FVP-5000T and Samsung TV - how to connect headphones


New Member
I have just moved into a flat and am concerned about noise level. I would like to be able to use wireless headphones with this set up but I don't know how to connect the base set to be sure the lip sync is correct. Do I connect to TV or PVR. Maybe I would get better sound from a soundbar instead. Any advice welcome and if anyone knows of reasonable price wireless headphones and or sound bar I would be pleased. As ever the music and advert sound is way louder than speech!

Thanks in advance
To ensure the lip sync setting doesn't need to be altered between normal TV sound output and headphone use, I recommend you connect any headphones to your TV not the Humax (this has the additional benefit of being able to use the same arrangement with another source, eg live TV from the TV's own tuner, or a DVD player).

Connecting to the TV will be more convenient anyway, because TVs often have a 3.5mm stereo output for that purpose, while the Humax doesn't and you would need to adapt from the analogue audio signals on the SCART (if it has one) or phono connectors. I would go so far as to say that, in my experience, all wireless headphones have a 3.5mm stereo jack to connect the input, as do wired headphones these days (¼" jacks would have been common in the past, but few items of audio kit outside the professional arena still use them).

If you did decide to connect to the Humax, a wireless set would probably work (with a suitable adapter), but wired headphones would need some kind of amplifier and volume control.

There is no problem obtaining wireless headphones, they are even available from Lidl and Aldi from time to time. It's more a question of how much you want to pay. As the headphones run from batteries, look at what type they are. Headphones with built-in non-replaceable batteries (typically charging from the stand or a USB adapter) would be difficult to use while the batteries are charging, and the service life is limited by the life of the battery. Although at first glance less convenient, headphones that use standard AA or AAA cells can use just about any battery, and using NiMH and external charging means you can have one set in the headphones and another set charging, and replace them when they fail. And, if desperate, can always fit standard alkaline batteries in an emergency.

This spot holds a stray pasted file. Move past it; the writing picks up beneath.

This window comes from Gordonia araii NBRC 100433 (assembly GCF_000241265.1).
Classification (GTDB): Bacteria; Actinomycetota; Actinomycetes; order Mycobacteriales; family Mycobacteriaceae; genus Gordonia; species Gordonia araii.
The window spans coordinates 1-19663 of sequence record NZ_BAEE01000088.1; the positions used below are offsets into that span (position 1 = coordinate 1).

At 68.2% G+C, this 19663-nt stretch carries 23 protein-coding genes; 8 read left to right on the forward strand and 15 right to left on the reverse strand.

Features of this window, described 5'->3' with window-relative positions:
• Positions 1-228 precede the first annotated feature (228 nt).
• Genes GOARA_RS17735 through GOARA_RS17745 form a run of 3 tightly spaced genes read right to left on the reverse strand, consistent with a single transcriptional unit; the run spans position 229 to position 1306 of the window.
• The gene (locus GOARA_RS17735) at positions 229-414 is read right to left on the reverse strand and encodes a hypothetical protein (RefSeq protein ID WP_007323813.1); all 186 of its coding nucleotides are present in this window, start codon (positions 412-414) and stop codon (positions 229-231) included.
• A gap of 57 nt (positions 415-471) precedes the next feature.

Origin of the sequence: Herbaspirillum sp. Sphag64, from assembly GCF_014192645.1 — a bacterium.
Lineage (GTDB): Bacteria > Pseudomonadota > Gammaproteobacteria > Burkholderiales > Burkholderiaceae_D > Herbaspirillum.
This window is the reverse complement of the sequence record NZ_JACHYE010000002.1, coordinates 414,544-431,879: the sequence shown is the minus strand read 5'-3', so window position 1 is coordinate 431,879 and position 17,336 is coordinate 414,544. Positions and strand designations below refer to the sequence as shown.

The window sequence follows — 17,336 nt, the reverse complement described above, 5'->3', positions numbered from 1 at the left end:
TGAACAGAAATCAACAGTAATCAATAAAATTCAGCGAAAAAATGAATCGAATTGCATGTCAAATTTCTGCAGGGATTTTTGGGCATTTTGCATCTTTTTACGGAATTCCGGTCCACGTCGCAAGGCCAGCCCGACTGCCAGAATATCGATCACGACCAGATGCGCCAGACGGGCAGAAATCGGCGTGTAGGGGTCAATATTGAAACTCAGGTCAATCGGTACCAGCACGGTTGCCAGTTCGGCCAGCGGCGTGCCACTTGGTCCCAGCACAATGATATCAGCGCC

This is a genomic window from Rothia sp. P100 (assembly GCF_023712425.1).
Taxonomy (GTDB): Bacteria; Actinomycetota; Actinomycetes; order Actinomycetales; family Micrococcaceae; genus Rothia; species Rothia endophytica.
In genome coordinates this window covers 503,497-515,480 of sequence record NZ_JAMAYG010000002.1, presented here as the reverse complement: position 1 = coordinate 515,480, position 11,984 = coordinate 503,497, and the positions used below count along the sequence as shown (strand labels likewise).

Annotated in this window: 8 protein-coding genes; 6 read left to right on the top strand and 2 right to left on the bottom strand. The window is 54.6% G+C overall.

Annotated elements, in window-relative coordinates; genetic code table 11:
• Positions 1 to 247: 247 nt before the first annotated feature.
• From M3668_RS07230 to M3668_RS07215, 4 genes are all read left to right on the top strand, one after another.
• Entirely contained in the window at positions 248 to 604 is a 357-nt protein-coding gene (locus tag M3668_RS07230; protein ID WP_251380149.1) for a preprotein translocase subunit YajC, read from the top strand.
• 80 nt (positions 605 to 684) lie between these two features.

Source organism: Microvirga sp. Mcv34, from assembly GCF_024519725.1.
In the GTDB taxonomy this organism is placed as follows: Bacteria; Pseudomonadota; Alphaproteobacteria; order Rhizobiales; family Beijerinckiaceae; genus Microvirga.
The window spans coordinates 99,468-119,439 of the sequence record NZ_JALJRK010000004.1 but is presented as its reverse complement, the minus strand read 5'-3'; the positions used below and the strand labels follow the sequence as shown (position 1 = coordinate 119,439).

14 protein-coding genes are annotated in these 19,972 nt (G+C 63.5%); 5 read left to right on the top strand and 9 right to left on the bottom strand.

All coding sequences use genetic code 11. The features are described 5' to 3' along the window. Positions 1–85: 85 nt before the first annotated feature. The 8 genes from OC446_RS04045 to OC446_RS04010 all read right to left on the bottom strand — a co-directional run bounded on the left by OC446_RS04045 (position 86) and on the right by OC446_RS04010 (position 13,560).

Then there's analogue v digital. Analogue transmits on a licence-free frequency using FM to (essentially) an FM receiver in the headphones. Sometimes the headphones can also be used for broadcast radio. Digital uses (typically) Bluetooth. I recently acquired some Bluetooth headphones being sold off at Tesco, and (separately) an audio to Bluetooth adapter. With the headphones paired to the adapter, I can plug it into any audio source and power it from a USB socket (modern TVs have USB sockets) and just pick up the sound in the headphones... or play MP3s from my phone just as easily. (The Bluetooth adapter works the other way as well - able to pair to a sound source and inject audio into an amplifier and speakers for example).

The downside of digital sound is that it may be accompanied by a lag. This is irrelevant for sound only, but matters when the sound has to be in sync with vision. I haven't noticed a problem with my Bluetooth headphones (but haven't used them much), and note that sound after vision is natural and much more acceptable than sound before vision.
Thank you very much indeed for such a full and helpful reply. I shall check the TV now and am off shopping to ASDA in a mo and will see what they have. Cheers, Anne
I forgot to mention that this is what I usually do when staying in a hotel, being a night bird (and requiring something to distract me from tinnitus). They sometimes make it quite difficult to reach the headphone socket on the back of the TV by bolting it to the wall!